Thursday, July 21, 2011

Mother & Child Health in the land of the Kolams

Meet Ujjwala, a kolam tribe member seen in the picture above, who delivered a baby boy 8 days back at the place where she is seated now. She has to stay in this KHOPARI (hut) for a period of 15 days from her delivery date while the baby stays in the village with the mother-in-law.

Ante Natal Care recieved by her during the pregnancy was zero, meaning no immunizations, or iron tablets etc. and post-natal care could not be given to either the mother or the child for a period of 7 days after the delivery as no one was allowed to either see or touch them.

In the Kolam tribe, such cases are the norm rather than the exception, and in most cases, the delivery is conducted by the woman alone, and she herself cuts the umbilical cord, using sharp objects such as thin slices of bamboo or sharp stones!

A scheduled tribe with Dravidian features, the Kolams have their unique language (Kolami), a strict religious code of conduct, and a patriarchal and patrilineal organization of society.

In the Vidharbha region of Maharashtra, the Kolam villages are situated mostly in the extremely remote areas of Chandrapur District, in and around a location called Jivati. Their villages are quite unlike the other villages in this region both in the construction of the huts as well as in the level of cleanliness maintained by them. Kolam huts are extremely clean and well-maintained, though the rains do play havoc with the general area's hygiene.

Extremely difficult to reach, with no electricity, most of these villages have treacherous approach roads like the one below, and almost no mode of transport available.

Thus one wonders how the high and mighty health planners and policy makers have conceptualized the health care delivery system based on the population served or the number of people who are to be served by each 'unit' of healthcare delivery, when in areas like this, the distance to the nearest hospital is of paramount importance, and is a much more critical issue. Myopic planning of the public healthcare delivery has not considered the accessibility to the nearest so called 'functional hospital' before forcing 'institutional deliveries' down the throats of the Kolam people.

The picture below is just one part of over 50 kilometers that one has to travel from the PHC (Primary Health Center) to reach this tribal settlement.

How does one even expect a pregnant woman to make this journey??

The Kolams have extremely stringent customs and practices when it comes to the female reproductive cycle. All women of the village, who are experiencing their monthly period are expected to stay outside the boundary of the village in a 'Khopri' or 'Hut', as the one seen in the picture.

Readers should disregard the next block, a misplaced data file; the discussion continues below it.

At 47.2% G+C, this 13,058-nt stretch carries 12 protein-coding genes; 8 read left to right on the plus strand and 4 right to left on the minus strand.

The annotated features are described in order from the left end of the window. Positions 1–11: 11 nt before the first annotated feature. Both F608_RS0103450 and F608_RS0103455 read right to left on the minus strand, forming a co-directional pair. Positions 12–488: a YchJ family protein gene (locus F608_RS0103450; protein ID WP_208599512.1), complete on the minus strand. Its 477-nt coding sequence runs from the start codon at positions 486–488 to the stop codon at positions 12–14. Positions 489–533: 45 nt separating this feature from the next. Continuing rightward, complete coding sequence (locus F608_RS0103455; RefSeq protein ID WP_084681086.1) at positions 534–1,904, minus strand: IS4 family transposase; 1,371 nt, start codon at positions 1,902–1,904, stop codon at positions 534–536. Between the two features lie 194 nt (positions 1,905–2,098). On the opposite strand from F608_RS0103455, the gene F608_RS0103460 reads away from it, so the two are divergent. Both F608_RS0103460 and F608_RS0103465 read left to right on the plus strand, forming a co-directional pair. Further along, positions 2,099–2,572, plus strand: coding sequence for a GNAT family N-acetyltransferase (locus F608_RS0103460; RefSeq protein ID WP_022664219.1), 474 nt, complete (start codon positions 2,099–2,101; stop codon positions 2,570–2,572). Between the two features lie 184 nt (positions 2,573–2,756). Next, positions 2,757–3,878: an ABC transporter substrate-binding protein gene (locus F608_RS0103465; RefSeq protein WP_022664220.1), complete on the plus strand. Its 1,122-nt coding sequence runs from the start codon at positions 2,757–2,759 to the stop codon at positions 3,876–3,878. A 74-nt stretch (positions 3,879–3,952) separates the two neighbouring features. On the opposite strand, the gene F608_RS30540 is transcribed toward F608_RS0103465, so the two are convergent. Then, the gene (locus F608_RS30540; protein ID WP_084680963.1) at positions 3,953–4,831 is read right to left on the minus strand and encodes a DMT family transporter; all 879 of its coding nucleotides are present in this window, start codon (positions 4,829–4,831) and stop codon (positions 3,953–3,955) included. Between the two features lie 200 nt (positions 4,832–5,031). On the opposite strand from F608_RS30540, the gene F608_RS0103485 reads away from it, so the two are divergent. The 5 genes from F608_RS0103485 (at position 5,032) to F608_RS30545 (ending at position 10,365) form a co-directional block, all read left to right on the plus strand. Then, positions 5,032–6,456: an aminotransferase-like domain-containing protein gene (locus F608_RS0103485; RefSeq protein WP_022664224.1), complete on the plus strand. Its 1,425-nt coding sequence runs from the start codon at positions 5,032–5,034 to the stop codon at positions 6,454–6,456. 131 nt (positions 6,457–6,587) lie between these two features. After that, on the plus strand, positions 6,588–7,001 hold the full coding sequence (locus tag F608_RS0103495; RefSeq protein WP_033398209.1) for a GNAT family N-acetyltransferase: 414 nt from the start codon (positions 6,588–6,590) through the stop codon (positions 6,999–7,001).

This hut is their staying place for the entire duration and they are expected to bathe, carry out their daily ablutions, as well as eat their food in the same place.

The next picture shows the inside of the above 'Khopri' with about 10 women from the village in various age groups.

Any woman in the village experiencing labor pains is also expected to go to the Khopri and carry out the delivery herself.

The delivery is expected to be carried out while the woman is sitting on her hunches and without any interference. Nobody is allowed to touch the woman during or after the delivery. After the delivery, the baby is washed and the woman has to have a bath too, after which elaborate rituals are carried out before the baby can be breast fed. Sometimes, the entire day is spent in these rituals and so the baby is fed up to 10 to 12 hours after the birth. In many villages the baby is still not fed the colostrum or the thick milk that is produced for the first couple of days and instead is given jaggery water or sugar syrup.

The mother has to stay outside the village boundary itself for 15 days after the delivery, while the baby comes inside and is usually with the mother in law. The picture below, shows Ujjawala's mother-in-law Ayu bai, with the 8 day old yet to be named baby boy who has been bathed 6 times a day for the last 7 days, and is not made to wear any clothes, a practice that will continue till the baby is 1 month old.

At the time of the picture being clicked, Ayu Bai was getting ready to carry the baby to the 'Khopri' where Ujjawala was, to get him fed, while it was raining incessantly outside.

A picture of woe and shock? or of the 'force of life' overcoming all odds?? I leave it to you to decide. 


makethebest said...

Wow! Nature and its manifestation. The baby is determined to survive despite all odds and seems to be happily feeding on his grandma's arm.

Mrigank Mehrotra said...

awwwwwwsm work gurrrl..... sad realities dat need to be seen by ppl who live in their comfy world.... hopefully smday dis work will help ppl who actually need help and open d eyes of all those who actually need to get up n work ....

Ann Mary Tony!!! said...

Good job Himangi!!proud f ya!!could u do something to change der mentality towards d child birth n dose cruel rituals??Were u able to do smthin der to change der mindset??Hats off to ya!!!

drhimangi said...

@make the best: :):) "jaako raakhe saaeeyan maar sake na koi"

@mrigank: hope so too!

@ann: Thanks! Actually what we need is not to change their mentality but to adapt the health services around their belief systems. For example one of ingenious ways devised by a nurse here is to conduct deliveries on the floor of the sub-center to get acceptance from the Gond community for institutional delivery. We can't really force people to change their way of life but we can definitely have more culturally-sensitive healthcare delivery! :)

makethebest said...

See the same thing happens in Indonesia. So tribals of India are not the only ones following this practice.